I enjoy The Village Voice for its often iconoclastic and thought-provoking journalism. But Ward Sutton's cartoon entitled "Donald Rumsfeld, Between Press Briefings" [Schlock 'n' Roll, March 26-April 1] is tasteless and puerile.

I was hoping to find serious arguments against the war in Iraq at the Voice. But instead, this cartoon—of the Secretary of Defense masturbating—serves to deepen my belief that the arguments against the war in Iraq are more often than not ad hominem, unsophisticated, anti-intellectual, and unserious. If it were an issue of lesser import—say, the new pictorial at the Whitney—I might understand. But you have truly cheapened yourselves and the case against war.

Nick Schulz
Washington, D.C.

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When will movie critics like Mark Holcomb realize what the definition of racism is? Eddie Griffin's DysFunKtional Family does not show him as a racist. Rather, he is showing his prejudiced beliefs and a healthy dose of inner pain (something that comedians have been doing for years). And don't use the "he's no Richard Pryor" excuse. Richard Pryor was roundly called a racist in his day for his bracing style of comedy. Mark Holcomb's review of this film is way off base.

Tyrone Steels II
Detroit, Michigan

Mark Holcomb replies: If Griffin's willingness to exploit his prejudices as noisy incitements to intolerance isn't racism, then you're right—I don't know what racism is. Maybe the Sikh man he terrorizes in the movie has a better idea, or at least understands the comic's "inner pain."


I just wanted to say how much I appreciated Sydney Schanberg's "Monsters of the Moment" [March 12-18]. It brought up so many issues that have been brushed aside by most of the media. Americans are being blinded by the war coverage, and very few choose to look beyond what is easily accessible. I hope we all become a bit more enlightened.

Naomi Hermes
New Brunswick, Canada


Re Sydney Schanberg's "Monsters of the Moment":

Publishing articles like Schanberg's in a New York City newspaper doesn't bring up any news that we haven't heard about already. All it does is make Americans gain an unsupportive attitude for our cause and soldiers. The choices that our leader made have been executed. Right now, we need to stand by him, our country, and our troops that are out there risking their lives for us. That's what we need New Yorkers to read about!

Alissa Amador
Battery Park City


Re Ta-Nehisi Coates's "Paper Tiger" [March 19-25]:

Coates doesn't seem to grasp the idea of civil liberties. Augusta National is a private institution, and they have the right to set the rules however they like. It is the media's responsibility to boycott their corrupt social stance, not Tiger Woods's.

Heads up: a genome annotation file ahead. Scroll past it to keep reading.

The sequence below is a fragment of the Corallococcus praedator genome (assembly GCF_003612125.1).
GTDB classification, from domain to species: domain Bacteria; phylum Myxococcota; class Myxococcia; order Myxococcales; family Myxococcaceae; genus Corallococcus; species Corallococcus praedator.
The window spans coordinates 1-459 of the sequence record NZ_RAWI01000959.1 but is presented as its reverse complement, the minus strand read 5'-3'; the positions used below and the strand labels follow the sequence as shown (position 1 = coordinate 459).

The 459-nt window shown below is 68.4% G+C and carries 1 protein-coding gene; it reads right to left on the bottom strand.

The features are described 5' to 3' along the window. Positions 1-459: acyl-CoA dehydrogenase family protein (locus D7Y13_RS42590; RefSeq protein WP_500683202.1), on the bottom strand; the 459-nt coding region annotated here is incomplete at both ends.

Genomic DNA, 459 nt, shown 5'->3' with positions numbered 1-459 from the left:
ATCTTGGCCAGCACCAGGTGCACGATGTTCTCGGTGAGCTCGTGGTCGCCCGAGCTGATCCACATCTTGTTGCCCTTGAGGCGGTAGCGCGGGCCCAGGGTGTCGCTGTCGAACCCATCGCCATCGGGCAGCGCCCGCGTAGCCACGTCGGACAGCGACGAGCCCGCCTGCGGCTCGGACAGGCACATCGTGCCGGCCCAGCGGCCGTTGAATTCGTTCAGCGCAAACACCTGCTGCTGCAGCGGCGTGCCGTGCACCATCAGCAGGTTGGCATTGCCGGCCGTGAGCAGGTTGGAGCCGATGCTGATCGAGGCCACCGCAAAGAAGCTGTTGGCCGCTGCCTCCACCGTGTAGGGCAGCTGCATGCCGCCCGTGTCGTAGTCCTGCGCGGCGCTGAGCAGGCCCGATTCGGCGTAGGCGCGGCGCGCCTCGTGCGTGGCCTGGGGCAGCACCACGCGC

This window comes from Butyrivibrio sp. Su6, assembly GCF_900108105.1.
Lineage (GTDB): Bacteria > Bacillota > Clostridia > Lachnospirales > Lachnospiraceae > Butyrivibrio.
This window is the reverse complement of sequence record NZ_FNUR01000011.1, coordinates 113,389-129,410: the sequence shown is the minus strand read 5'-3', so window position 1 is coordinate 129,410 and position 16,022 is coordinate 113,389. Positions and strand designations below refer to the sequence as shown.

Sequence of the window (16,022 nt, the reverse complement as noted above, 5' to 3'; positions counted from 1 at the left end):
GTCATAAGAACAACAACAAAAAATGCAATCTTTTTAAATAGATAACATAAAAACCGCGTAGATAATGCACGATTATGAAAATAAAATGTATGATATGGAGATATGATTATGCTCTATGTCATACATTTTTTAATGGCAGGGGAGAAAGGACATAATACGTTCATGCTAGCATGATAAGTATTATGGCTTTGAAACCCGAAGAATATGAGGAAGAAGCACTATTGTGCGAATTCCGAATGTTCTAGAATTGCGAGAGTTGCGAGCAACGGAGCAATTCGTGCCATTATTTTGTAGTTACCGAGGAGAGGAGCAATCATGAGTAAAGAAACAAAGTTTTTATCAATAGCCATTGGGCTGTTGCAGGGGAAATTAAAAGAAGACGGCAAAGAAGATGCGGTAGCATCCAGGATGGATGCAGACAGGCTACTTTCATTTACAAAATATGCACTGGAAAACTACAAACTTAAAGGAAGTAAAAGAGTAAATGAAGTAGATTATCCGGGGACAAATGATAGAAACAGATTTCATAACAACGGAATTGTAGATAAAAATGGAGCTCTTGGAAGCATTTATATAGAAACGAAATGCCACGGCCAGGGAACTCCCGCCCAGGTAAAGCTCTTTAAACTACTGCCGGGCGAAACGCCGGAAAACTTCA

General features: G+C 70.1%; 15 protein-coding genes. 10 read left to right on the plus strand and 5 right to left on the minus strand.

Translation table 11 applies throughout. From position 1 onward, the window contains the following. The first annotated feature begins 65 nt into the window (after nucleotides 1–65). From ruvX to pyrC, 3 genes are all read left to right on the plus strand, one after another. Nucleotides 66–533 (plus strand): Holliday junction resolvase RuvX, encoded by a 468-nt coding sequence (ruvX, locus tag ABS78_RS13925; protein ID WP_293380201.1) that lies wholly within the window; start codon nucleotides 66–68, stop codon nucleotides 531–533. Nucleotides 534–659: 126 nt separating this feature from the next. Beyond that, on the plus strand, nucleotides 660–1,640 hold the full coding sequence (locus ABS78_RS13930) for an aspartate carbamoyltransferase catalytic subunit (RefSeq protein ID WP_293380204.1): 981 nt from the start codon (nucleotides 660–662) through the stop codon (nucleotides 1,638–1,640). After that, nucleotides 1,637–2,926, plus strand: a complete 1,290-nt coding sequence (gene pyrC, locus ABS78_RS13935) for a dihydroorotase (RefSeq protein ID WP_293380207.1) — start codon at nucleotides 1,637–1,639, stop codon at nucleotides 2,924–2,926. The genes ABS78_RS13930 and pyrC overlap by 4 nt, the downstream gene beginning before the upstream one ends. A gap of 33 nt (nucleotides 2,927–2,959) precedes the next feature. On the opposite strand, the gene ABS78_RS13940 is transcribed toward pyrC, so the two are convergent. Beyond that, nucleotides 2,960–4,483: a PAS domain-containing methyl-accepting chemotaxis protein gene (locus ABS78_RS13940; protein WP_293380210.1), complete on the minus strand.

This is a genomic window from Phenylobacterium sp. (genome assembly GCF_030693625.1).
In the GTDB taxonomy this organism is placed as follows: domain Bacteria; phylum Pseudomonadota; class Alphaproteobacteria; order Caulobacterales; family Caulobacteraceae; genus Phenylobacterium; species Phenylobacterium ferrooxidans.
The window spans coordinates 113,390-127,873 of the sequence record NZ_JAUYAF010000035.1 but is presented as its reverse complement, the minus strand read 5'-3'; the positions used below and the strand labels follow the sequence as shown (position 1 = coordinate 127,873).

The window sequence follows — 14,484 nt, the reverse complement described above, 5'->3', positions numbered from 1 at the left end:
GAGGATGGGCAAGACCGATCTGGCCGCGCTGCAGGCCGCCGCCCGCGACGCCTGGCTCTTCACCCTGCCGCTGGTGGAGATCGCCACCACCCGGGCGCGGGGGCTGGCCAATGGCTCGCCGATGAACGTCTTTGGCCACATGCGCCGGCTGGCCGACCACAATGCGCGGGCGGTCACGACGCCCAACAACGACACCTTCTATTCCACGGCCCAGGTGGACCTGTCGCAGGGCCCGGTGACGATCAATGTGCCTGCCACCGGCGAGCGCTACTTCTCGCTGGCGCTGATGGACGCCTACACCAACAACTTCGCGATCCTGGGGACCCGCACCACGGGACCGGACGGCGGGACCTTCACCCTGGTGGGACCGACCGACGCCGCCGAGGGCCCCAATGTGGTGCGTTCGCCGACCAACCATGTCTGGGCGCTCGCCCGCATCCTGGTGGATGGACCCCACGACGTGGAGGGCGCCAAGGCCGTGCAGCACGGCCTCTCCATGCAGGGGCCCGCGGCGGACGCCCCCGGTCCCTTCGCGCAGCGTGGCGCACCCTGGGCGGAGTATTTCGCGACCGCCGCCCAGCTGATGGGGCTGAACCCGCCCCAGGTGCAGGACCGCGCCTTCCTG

Willard Tucker
Lexington, Kentucky

It is quite sad that life has come to this. We're now finding reporters writing diatribes about the connection between the admission of women to the Augusta National and the inclusion of blacks in the annual tournament. The two are completely unrelated. Our reporters are not literate enough in the law and its social consequences to know the difference between the two. It is this inability that has left reporters with little else to do than attempt sensationalism.

If Woods were to take on social issues with which you do not agree, you'd say he was just an athlete and shouldn't be weighing in on things he couldn't possibly understand. He cannot win; either way he is the "bad guy." You people are amazing in your ability to attempt to create news where there really isn't any.

Andy King
Augusta, Georgia


Re Joshua Clover's "Queneau-It-All" [March 26-April 1]:

Merci beaucoup for the book review of Raymond Queneau's Witch Grass. Queneau was a surrealist and an absurdist by nature as well as by intention.

His novels are an ideal read in a time and place as absurd as France was in his day! Bravo to New York Review Books (and boutique publishers like TamTam and Exact Change) for re-issuing these forgotten French treasures in the English language!

Eva Prinz
Lower East Side


Re Wayne Barrett's "What the Unions Can Do" [March 5-11]:

As president of the Civil Service Bar Association (CSBA), the collective-bargaining representative of attorneys employed by the city of New York, I take strong exception to your characterization of all the welfare funds as "slush funds." Just because some funds allegedly have wasted money, all funds should not be accused of doing so.

Every welfare fund provides different benefits because the needs of the respective memberships vary. Each fund gets the same dollar amount per member from the city to use as its members see fit. This is not a gift from the city. The money has been negotiated with the city in lieu of some other benefit or percentage increase.

The trustees of the CSBA Welfare Fund are elected by CSBA members, and take their fiduciary responsibilities seriously. We are proud of the benefits our fund provides for our members, and fear that our members' benefits can only be diminished if the city takes over the fund.

Gloria Johnson
CSBA President


Tell Paul Lukas to ease up on the Mets! ["Men in Uniform," Uni Watch, March 26-April 1] Why do they "predictably" have the worst of the new batting-practice uniform jerseys? What's wrong with the Mets' uniform? Not enough Pinstripe Power and Pride? While the Mets' batting-practice jersey is not something I'll be wearing to show my support, it's no worse than those of any of the other teams.

Stuart Cohn

Paul Lukas replies: From the endless parade of alternate caps and jerseys to the knee-jerk imposition of black drop shadow on everything in sight, the Mets have taken a once honorable aesthetic and turned it into an embarrassment. Meanwhile, if Cohn's reference to "Pinstripe Power" is his way of suggesting that I must be a Yankee fan, he couldn't be more wrong.

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